He got involved in a few historical Army Air Corps associations, enjoying the camaraderie of the aviators, which included his night terrors and his late diagnosed PTSD. These social gatherings continued in decreasing number until around 2012. Now, as far as he knows, he’s the only member of WWII.
Eventually, her daughter Kazuko Spiegel introduced her father to the woman who would become his third wife, JoAnn Bastis, a real estate agent she had met in Westchester social circles. They would only be married a few years before his death in 2018, although the couple had traveled to Europe together on two separate occasions, including a visit to Reczyn, the small village where he landed on his stomach in 1945.
Mr. Spiegel now lives in a tall building with a doorman and a great view of Central Park. Although artificial trees from Mr. Spiegel’s designs are found in nearly three-quarters of American homes that plant Christmas trees, he doesn’t keep a tree himself.
He raised his children to be proud of their Judeo-Japanese heritage, and he still makes Hanukkah latkes for his grandchildren. But when his children were young, they always had a tree, first a real one, then the best of his fakes. âDo you think Christmas trees were really a religious symbol? They were pagan symbols. My children loved them.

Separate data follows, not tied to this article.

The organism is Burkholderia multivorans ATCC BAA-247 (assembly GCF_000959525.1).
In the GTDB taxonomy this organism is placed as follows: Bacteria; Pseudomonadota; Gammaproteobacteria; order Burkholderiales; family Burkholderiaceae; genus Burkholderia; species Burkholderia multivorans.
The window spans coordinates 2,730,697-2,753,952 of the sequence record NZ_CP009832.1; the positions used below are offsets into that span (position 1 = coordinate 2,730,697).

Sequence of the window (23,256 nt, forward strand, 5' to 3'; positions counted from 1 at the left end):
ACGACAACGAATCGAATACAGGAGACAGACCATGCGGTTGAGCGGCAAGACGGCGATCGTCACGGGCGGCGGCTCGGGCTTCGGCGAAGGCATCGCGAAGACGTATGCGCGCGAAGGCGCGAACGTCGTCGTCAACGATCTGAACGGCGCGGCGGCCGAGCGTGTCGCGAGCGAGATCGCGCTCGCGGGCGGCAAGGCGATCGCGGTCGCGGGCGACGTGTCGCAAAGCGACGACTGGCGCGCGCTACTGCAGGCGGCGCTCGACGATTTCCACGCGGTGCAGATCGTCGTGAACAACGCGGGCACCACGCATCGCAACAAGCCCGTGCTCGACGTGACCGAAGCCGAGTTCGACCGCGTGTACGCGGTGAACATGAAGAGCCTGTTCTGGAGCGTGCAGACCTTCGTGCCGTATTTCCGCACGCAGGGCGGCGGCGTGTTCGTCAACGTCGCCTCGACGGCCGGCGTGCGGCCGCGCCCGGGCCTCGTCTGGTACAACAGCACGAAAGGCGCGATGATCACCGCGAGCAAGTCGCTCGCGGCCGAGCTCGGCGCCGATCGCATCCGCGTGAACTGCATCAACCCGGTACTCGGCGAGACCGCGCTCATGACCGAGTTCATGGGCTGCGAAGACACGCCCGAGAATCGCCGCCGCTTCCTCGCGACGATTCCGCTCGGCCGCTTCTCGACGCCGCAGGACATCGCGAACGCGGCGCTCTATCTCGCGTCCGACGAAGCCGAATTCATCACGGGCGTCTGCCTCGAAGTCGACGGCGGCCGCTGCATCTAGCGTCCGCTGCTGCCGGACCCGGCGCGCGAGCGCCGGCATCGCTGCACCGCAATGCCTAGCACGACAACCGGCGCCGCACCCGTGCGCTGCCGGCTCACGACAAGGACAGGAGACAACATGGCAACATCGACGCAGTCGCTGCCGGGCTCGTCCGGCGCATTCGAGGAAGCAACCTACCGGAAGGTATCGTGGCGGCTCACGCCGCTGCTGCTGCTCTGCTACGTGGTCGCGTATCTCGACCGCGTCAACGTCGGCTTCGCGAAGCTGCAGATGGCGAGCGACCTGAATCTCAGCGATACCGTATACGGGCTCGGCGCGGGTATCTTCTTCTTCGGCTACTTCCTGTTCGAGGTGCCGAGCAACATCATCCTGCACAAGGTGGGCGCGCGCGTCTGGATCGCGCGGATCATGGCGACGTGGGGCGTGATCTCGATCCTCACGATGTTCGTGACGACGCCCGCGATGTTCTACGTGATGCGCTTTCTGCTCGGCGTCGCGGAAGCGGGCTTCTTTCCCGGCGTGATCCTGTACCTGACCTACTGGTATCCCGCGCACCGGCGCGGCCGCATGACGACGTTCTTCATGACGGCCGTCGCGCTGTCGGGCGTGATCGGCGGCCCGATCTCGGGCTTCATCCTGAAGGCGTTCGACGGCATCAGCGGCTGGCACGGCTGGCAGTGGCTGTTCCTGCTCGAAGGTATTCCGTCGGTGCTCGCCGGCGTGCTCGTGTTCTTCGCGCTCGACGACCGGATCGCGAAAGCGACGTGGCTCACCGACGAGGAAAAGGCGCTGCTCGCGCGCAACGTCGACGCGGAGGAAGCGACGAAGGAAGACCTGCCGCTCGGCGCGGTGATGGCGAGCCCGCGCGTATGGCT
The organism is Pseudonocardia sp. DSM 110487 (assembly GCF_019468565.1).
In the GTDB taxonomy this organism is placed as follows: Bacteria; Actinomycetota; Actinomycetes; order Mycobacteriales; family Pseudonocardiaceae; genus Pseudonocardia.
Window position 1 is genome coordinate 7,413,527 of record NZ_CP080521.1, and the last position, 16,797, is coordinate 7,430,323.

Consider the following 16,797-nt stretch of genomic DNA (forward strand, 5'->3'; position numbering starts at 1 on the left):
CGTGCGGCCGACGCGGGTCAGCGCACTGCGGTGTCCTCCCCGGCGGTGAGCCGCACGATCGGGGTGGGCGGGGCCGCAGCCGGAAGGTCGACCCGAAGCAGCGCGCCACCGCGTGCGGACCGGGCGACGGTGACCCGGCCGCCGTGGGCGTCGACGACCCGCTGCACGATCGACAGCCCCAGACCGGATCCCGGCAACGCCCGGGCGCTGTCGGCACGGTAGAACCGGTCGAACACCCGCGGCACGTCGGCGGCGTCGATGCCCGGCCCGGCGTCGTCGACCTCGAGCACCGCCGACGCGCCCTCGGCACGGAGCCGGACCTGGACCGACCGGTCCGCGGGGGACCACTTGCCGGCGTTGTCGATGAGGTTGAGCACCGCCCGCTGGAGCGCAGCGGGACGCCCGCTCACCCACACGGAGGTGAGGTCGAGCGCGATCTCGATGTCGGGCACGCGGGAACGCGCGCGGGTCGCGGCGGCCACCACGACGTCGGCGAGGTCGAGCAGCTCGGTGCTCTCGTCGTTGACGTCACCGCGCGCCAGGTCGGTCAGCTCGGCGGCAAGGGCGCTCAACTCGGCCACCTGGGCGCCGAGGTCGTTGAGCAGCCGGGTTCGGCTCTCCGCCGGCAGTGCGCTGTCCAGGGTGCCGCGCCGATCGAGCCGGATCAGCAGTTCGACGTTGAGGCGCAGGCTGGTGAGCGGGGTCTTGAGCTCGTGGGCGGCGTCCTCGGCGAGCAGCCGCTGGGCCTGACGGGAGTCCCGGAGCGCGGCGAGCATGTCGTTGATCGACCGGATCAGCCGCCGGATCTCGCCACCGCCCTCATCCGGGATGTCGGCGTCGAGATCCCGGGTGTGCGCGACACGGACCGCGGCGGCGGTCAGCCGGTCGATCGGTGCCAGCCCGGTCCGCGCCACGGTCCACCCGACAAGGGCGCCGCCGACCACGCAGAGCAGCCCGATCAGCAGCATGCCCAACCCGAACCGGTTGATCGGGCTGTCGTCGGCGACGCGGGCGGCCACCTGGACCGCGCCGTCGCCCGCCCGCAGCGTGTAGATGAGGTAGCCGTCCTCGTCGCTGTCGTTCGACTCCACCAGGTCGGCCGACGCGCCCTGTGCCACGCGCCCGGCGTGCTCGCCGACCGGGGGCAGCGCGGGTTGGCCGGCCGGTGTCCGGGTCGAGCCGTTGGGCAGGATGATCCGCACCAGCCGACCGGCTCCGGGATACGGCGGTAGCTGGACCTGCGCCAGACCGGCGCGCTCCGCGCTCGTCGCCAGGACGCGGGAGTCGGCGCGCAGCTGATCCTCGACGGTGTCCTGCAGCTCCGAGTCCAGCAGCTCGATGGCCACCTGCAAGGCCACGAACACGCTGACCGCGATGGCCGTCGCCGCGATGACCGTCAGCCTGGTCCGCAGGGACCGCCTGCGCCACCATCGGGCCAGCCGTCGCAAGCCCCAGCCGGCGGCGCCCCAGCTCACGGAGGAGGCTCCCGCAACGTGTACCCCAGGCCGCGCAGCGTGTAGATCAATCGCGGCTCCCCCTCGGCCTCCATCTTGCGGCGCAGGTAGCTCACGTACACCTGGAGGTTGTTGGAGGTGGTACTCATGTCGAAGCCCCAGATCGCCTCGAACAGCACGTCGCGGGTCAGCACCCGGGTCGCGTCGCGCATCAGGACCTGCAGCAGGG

When asked what he would like his heritage to be – artificial trees or military heroism – he closed his eyes.
The war, he admits, was probably the most exciting time of his life. But who is he staying with to talk about it?
“I can tell you,” he said at last. âWe fought against fascism. We fought against Hitler’s desire for a master race.
He is surrounded by photos of his children and grandchildren, and he worries about the rise in racism. âI never thought that fascism was a possible threat to our nation’s democracy until now,â Spiegel said. “Right now, however, all I’m trying to do is stay alive.”
Laurie Gwen Shapiro is the author of “The Stowaway: A Young Man’s Extraordinary Adventure to Antarctica”. She is currently writing about Amelia Earhart’s marriage.